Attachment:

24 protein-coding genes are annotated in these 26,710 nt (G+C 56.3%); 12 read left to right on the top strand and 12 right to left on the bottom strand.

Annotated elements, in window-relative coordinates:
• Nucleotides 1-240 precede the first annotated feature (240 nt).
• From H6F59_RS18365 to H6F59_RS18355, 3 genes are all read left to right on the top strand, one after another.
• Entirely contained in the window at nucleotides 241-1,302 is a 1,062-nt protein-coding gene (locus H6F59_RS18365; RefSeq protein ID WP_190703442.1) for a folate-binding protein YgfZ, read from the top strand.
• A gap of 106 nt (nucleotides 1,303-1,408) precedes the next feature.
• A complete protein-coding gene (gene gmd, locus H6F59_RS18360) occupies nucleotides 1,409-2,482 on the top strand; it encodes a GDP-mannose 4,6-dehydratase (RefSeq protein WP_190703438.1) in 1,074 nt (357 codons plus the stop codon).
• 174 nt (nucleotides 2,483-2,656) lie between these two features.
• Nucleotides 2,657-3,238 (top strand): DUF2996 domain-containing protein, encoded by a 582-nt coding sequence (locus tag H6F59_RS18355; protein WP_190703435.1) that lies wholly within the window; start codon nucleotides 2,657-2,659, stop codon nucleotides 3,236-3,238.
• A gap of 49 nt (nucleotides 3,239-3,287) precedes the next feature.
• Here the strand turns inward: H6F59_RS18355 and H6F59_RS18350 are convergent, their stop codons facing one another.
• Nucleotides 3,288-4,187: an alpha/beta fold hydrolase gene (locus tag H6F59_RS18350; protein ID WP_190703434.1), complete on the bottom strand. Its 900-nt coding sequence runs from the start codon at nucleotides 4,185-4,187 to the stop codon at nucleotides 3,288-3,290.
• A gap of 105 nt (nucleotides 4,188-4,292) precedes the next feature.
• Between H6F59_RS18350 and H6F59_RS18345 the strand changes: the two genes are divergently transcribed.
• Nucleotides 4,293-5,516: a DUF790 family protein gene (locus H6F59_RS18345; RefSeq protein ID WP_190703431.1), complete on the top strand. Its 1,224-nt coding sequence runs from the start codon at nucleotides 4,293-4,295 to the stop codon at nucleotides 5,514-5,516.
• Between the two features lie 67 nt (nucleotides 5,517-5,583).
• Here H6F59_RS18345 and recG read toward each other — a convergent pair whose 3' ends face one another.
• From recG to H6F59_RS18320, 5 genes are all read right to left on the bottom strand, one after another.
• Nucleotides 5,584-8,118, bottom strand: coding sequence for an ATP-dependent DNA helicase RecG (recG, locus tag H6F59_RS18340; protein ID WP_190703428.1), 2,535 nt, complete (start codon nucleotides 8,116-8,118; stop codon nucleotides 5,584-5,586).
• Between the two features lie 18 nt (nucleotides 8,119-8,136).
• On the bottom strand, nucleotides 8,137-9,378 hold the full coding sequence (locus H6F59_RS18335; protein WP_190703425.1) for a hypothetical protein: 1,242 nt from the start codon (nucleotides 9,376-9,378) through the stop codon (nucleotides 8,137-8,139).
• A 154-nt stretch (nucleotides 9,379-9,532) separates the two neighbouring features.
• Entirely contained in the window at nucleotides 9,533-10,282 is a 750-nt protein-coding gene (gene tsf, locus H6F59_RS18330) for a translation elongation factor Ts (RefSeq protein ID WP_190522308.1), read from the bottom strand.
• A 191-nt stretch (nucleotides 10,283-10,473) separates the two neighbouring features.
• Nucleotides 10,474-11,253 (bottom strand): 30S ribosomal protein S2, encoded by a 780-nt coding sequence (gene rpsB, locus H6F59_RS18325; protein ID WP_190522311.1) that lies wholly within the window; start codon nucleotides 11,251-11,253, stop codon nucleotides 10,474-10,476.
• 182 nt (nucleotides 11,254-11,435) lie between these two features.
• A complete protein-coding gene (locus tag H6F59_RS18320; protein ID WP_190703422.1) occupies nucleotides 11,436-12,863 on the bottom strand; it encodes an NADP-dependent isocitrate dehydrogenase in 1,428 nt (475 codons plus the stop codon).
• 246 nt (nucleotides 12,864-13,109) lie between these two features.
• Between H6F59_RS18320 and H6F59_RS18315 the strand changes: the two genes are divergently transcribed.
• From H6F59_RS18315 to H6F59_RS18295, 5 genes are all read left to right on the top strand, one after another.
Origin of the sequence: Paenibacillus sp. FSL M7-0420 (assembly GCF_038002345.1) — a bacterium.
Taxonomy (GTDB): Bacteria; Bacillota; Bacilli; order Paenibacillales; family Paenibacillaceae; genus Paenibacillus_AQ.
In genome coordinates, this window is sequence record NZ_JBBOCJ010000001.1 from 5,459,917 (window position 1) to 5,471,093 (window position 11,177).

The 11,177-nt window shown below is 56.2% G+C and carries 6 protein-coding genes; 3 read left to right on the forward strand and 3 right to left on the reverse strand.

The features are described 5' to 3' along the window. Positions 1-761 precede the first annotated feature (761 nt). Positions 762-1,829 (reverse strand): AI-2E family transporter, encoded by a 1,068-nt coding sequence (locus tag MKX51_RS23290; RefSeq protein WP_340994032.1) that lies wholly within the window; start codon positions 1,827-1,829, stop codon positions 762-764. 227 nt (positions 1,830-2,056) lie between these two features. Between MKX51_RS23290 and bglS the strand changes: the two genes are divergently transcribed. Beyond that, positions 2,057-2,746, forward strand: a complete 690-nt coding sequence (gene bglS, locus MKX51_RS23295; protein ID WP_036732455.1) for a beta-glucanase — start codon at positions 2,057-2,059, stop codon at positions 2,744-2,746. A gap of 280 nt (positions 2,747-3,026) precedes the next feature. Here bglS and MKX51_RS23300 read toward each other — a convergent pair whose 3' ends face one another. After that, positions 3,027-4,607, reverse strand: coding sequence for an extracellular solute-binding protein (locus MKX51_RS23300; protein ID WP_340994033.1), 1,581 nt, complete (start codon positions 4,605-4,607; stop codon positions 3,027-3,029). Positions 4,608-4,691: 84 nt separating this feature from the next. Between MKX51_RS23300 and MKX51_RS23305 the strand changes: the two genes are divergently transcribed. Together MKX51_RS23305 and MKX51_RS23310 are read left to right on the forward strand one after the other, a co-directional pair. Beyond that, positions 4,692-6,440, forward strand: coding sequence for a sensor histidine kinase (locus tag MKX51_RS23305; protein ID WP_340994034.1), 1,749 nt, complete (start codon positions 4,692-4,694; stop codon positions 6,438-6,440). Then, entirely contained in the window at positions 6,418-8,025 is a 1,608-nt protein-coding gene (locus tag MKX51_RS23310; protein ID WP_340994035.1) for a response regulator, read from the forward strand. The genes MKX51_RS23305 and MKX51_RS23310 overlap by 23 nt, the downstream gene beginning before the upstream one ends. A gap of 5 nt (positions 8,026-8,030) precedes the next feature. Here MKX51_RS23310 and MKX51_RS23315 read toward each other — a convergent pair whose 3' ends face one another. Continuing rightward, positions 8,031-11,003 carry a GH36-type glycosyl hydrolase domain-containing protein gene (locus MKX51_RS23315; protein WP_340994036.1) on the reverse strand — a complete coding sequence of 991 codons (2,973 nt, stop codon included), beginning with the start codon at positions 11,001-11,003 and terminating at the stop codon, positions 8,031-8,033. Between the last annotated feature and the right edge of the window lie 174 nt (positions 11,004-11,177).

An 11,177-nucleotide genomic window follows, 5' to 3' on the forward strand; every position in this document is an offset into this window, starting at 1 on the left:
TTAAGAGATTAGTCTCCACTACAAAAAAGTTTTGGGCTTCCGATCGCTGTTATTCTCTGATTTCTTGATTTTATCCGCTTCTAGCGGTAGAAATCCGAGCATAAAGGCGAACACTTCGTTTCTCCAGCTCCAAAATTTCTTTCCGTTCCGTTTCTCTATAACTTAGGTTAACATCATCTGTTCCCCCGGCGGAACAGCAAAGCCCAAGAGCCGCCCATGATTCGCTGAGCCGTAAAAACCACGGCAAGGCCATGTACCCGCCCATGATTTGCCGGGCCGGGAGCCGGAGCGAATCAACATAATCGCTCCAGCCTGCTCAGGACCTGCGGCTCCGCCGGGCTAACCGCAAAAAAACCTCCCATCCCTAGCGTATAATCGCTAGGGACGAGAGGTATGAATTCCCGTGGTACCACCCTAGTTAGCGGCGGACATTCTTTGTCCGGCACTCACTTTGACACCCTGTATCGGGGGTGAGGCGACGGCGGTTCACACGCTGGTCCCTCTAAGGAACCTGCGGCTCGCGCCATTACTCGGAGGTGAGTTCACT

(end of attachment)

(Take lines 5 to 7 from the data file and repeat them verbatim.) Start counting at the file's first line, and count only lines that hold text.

• Entirely contained in the window at nucleotides 241-1,302 is a 1,062-nt protein-coding gene (locus H6F59_RS18365; RefSeq protein ID WP_190703442.1) for a folate-binding protein YgfZ, read from the top strand.
• A gap of 106 nt (nucleotides 1,303-1,408) precedes the next feature.
• A complete protein-coding gene (gene gmd, locus H6F59_RS18360) occupies nucleotides 1,409-2,482 on the top strand; it encodes a GDP-mannose 4,6-dehydratase (RefSeq protein WP_190703438.1) in 1,074 nt (357 codons plus the stop codon).